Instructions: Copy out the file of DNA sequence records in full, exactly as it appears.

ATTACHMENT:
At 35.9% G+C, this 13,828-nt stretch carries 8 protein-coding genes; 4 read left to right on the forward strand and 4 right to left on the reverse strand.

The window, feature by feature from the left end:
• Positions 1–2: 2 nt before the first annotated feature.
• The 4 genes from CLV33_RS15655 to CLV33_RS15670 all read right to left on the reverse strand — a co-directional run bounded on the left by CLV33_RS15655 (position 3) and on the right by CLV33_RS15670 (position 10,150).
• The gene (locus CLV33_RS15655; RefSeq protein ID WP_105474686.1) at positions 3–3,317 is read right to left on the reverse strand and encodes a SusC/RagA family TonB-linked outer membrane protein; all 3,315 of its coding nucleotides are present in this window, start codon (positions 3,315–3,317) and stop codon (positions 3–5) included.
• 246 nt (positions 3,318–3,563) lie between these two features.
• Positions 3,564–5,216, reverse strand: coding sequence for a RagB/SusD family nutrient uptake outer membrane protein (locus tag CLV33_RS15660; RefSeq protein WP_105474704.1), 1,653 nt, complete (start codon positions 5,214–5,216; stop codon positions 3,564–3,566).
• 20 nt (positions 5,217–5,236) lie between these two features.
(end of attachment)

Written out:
At 35.9% G+C, this 13,828-nt stretch carries 8 protein-coding genes; 4 read left to right on the forward strand and 4 right to left on the reverse strand.

The window, feature by feature from the left end:
• Positions 1–2: 2 nt before the first annotated feature.
• The 4 genes from CLV33_RS15655 to CLV33_RS15670 all read right to left on the reverse strand — a co-directional run bounded on the left by CLV33_RS15655 (position 3) and on the right by CLV33_RS15670 (position 10,150).
• The gene (locus CLV33_RS15655; RefSeq protein ID WP_105474686.1) at positions 3–3,317 is read right to left on the reverse strand and encodes a SusC/RagA family TonB-linked outer membrane protein; all 3,315 of its coding nucleotides are present in this window, start codon (positions 3,315–3,317) and stop codon (positions 3–5) included.
• 246 nt (positions 3,318–3,563) lie between these two features.
• Positions 3,564–5,216, reverse strand: coding sequence for a RagB/SusD family nutrient uptake outer membrane protein (locus tag CLV33_RS15660; RefSeq protein WP_105474704.1), 1,653 nt, complete (start codon positions 5,214–5,216; stop codon positions 3,564–3,566).
• 20 nt (positions 5,217–5,236) lie between these two features.